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2 Reasons 3D Systems Stock Could Rise

By Beth McKenna – Updated Jul 16, 2017 at 5:25PM

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Here's one bullish thesis for the largest pure-play 3D printing company by market cap.

3D Systems (DDD -3.73%) stock is up 39.3% in 2017 through July 14, as investors have been encouraged by an improvement in the company's more recent financial results. That's a big gain in just over half a year, but it's still a mere blip over the longer term, as the stock is down about 80% since peaking in January 2014. 

Where the stock price is heading from here could depend on many factors. Let's look at two reasons 3D Systems' stock price could rise. To be clear -- this is not a declaration that these two things will happen or that the stock will rise. It's just an examination of the merits of one bull thesis, just as I'll also be doing with a bear thesis. 

Arrow pointing upward on a graph background.

Image source: Getty Images.

1. Figure 4 could be a success in the market

Figure 4, commercially launched this year, is a key component of 3D Systems' strategy to help transform 3D printing from a primarily prototyping technology to one that's used in a wide range of production applications. The tech is reportedly quite speedy and opens up many materials possibilities, which is critical, because slow speeds and limited materials availability are two of the top factors that have been holding 3D printing back from making more inroads into manufacturing applications.

Figure 4 is a robotic modular stereolithography (SLA) 3D printing system designed for the production of plastic parts, which the company claims is up to 50 times as fast as conventional SLA systems. (SLA, which 3D Systems founder Chuck Hull invented, is a photopolymerization 3D printing technology, using a light source to harden polymers, a materials class that includes plastics.) Figure 4 comes in configurations ranging from one print engine to fully automated systems with 16 or more print engines.

In March, 3D Systems announced that it had recently shipped the first Figure 4 system to a "Fortune 50 industrial customer." At the same time, it also unveiled a Figure 4 platform, along with materials specifically designed for dental applications, which is expected to be available in the fall. 

3D Systems plans to ramp up Figure 4 shipments throughout the second half of this year. So investors should expect some sales data or at least commentary about sales when 3D Systems reports its full-year 2017 financial results in early 2018. Ideally, management will provide investors with some color on the topic when the company reports its Q3 results later this year.

It's not possible at this early stage to estimate the likelihood that Figure 4 will be a success.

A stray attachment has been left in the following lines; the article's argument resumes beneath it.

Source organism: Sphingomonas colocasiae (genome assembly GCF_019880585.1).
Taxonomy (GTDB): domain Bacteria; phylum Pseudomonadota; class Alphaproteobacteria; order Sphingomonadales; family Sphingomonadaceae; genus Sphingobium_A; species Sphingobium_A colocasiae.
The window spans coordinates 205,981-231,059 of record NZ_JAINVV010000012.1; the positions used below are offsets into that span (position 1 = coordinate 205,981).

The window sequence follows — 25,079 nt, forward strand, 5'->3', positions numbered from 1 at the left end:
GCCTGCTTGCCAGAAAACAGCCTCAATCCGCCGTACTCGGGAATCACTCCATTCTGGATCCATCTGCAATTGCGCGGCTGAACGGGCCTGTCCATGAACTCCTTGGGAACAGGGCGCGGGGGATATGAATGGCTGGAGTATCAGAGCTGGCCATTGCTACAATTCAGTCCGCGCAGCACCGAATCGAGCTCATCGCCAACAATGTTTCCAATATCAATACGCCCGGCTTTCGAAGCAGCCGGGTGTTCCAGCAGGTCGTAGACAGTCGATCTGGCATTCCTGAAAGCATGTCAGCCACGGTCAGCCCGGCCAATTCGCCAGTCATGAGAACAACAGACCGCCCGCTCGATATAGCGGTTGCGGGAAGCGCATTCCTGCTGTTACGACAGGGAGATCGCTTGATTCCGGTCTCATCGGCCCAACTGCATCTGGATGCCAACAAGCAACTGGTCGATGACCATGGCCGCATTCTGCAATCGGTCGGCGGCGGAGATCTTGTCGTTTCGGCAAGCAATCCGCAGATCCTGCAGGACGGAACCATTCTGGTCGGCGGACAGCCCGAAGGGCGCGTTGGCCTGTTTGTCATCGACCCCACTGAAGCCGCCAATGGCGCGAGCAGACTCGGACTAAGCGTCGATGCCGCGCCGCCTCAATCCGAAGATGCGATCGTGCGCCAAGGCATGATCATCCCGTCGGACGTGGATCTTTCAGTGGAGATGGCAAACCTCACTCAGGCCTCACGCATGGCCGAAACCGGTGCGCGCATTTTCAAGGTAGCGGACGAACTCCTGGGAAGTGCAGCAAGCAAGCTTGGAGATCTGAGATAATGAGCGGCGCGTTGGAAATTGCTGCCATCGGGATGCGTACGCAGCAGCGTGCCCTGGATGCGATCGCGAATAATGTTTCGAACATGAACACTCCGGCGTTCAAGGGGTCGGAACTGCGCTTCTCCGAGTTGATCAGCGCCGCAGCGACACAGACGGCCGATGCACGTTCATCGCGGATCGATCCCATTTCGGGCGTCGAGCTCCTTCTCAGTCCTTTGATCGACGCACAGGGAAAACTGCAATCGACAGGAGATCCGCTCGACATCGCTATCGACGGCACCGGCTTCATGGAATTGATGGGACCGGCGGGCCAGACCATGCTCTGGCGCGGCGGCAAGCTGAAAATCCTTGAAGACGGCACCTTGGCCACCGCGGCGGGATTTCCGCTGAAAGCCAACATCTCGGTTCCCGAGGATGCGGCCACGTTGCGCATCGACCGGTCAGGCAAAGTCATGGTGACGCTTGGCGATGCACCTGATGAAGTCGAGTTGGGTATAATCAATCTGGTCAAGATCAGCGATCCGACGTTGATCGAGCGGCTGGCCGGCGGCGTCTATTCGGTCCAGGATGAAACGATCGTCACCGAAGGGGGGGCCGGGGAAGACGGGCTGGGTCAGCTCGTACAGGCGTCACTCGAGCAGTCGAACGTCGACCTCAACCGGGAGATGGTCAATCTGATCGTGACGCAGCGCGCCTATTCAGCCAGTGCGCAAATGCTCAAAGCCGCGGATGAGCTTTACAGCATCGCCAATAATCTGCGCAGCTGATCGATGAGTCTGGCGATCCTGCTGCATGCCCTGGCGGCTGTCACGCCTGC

Doctor in front of a 3D imaging system.

Image source: 3D Systems.

2. 3D Systems' healthcare business could continue to grow

3D Systems' healthcare-solutions business has typically been a bright spot over the past few rough years. This business consists of both products and services. It encompasses medical-device design and manufacturing, production of patient-specific anatomical models, virtual surgical planning, medical-procedure simulation, and dental design and manufacturing services. 

In 2016, healthcare revenue grew 5% from 2015. That's far from heady growth, but it's respectable, given that 3D Systems' overall revenue declined 9.5% in the year. The company and main rival Stratasys have struggled to grow revenue since a widespread slowdown in demand for their products and services began in 2015. 

In Q1, healthcare revenue jumped 29% from the year-ago quarter to $43 million, accounting for more than 27% of the company's total revenue of $156.4 million. However, this growth was not all organic. In the quarter, 3D Systems acquired Vertex Global, which has a portfolio of dental materials that have regulatory approvals in numerous countries. (The company didn't disclose sales data for the acquisition.)

It seems at least moderately likely, in my opinion, that 3D Systems' healthcare business revenue will continue to grow. However, the company doesn't provide information on operating income or any other form of profitability for this business.

Wrapping it up 

Over time, 3D Systems' stock price will reflect the company's financial performance. There are numerous factors that could contribute to the success or failure of the company's business, but the two we've discussed here could be the most important to its success, in my view.

Investors should watch the market uptake of Figure 4 and the performance of the company's healthcare business. Since 3D Systems doesn't provide any measure of profitability for its healthcare business, investors will need to rely on revenue growth and management comments during the earnings calls to get a feel for the changes in profitability of this business. 


Beth McKenna has no position in any stocks mentioned. The Motley Fool recommends 3D Systems and Stratasys. The Motley Fool has a disclosure policy.

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